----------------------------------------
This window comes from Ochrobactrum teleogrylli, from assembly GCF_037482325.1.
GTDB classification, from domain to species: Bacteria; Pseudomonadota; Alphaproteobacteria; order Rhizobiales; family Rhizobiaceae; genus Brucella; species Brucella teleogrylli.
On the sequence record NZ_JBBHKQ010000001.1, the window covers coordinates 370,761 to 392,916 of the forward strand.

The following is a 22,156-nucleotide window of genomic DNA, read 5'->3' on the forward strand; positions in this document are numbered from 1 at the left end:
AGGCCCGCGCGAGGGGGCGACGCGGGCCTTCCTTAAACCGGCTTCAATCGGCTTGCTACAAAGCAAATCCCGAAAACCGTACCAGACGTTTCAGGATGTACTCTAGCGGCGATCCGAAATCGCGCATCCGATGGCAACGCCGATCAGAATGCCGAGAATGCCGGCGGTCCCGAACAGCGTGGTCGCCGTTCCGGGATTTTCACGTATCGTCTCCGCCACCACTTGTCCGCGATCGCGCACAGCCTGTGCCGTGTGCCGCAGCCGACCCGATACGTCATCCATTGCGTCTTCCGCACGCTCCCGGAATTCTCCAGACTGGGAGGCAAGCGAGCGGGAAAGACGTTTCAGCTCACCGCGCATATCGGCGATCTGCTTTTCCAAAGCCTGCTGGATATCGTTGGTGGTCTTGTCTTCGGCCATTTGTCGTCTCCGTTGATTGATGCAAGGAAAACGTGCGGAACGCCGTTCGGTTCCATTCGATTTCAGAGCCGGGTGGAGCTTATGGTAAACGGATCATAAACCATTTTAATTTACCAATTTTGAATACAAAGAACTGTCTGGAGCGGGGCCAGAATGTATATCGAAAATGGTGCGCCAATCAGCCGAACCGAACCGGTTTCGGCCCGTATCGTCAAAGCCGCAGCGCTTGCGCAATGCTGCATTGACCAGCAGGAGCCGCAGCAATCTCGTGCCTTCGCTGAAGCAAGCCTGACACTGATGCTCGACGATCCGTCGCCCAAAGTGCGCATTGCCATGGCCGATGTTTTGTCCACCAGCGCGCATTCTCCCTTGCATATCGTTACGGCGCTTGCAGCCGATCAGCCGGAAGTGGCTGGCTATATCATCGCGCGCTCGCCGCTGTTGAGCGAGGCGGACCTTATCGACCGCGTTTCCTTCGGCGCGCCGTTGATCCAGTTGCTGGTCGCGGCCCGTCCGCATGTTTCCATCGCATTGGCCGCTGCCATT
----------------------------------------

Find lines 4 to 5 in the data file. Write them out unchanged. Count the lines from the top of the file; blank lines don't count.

The following is a 22,156-nucleotide window of genomic DNA, read 5'->3' on the forward strand; positions in this document are numbered from 1 at the left end:
AGGCCCGCGCGAGGGGGCGACGCGGGCCTTCCTTAAACCGGCTTCAATCGGCTTGCTACAAAGCAAATCCCGAAAACCGTACCAGACGTTTCAGGATGTACTCTAGCGGCGATCCGAAATCGCGCATCCGATGGCAACGCCGATCAGAATGCCGAGAATGCCGGCGGTCCCGAACAGCGTGGTCGCCGTTCCGGGATTTTCACGTATCGTCTCCGCCACCACTTGTCCGCGATCGCGCACAGCCTGTGCCGTGTGCCGCAGCCGACCCGATACGTCATCCATTGCGTCTTCCGCACGCTCCCGGAATTCTCCAGACTGGGAGGCAAGCGAGCGGGAAAGACGTTTCAGCTCACCGCGCATATCGGCGATCTGCTTTTCCAAAGCCTGCTGGATATCGTTGGTGGTCTTGTCTTCGGCCATTTGTCGTCTCCGTTGATTGATGCAAGGAAAACGTGCGGAACGCCGTTCGGTTCCATTCGATTTCAGAGCCGGGTGGAGCTTATGGTAAACGGATCATAAACCATTTTAATTTACCAATTTTGAATACAAAGAACTGTCTGGAGCGGGGCCAGAATGTATATCGAAAATGGTGCGCCAATCAGCCGAACCGAACCGGTTTCGGCCCGTATCGTCAAAGCCGCAGCGCTTGCGCAATGCTGCATTGACCAGCAGGAGCCGCAGCAATCTCGTGCCTTCGCTGAAGCAAGCCTGACACTGATGCTCGACGATCCGTCGCCCAAAGTGCGCATTGCCATGGCCGATGTTTTGTCCACCAGCGCGCATTCTCCCTTGCATATCGTTACGGCGCTTGCAGCCGATCAGCCGGAAGTGGCTGGCTATATCATCGCGCGCTCGCCGCTGTTGAGCGAGGCGGACCTTATCGACCGCGTTTCCTTCGGCGCGCCGTTGATCCAGTTGCTGGTCGCGGCCCGTCCGCATGTTTCCATCGCATTGGCCGCTGCCATT